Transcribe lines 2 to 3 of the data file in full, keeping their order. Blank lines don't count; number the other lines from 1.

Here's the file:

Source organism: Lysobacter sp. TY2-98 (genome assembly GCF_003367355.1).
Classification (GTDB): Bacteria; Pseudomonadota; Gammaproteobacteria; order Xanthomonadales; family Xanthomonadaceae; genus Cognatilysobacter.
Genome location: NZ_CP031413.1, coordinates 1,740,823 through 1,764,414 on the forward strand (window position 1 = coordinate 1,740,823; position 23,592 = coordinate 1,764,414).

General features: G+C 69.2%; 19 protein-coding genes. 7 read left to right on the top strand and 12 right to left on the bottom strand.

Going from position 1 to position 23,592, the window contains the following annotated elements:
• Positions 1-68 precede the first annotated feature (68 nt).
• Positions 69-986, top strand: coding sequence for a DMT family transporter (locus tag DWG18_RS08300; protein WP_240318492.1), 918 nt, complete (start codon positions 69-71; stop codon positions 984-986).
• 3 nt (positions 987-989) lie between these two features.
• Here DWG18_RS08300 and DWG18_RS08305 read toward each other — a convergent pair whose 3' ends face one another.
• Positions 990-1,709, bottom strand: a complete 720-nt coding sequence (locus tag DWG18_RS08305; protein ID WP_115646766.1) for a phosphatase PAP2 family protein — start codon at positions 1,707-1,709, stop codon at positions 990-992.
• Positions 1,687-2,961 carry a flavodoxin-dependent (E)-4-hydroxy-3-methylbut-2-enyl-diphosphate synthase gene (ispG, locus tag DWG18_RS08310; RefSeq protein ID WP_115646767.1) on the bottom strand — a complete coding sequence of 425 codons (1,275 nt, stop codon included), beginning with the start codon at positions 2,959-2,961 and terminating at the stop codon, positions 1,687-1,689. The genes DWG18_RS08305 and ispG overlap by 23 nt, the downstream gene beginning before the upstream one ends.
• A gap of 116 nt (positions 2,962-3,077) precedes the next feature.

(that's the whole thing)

Classification (GTDB): Bacteria; Pseudomonadota; Gammaproteobacteria; order Xanthomonadales; family Xanthomonadaceae; genus Cognatilysobacter.
Genome location: NZ_CP031413.1, coordinates 1,740,823 through 1,764,414 on the forward strand (window position 1 = coordinate 1,740,823; position 23,592 = coordinate 1,764,414).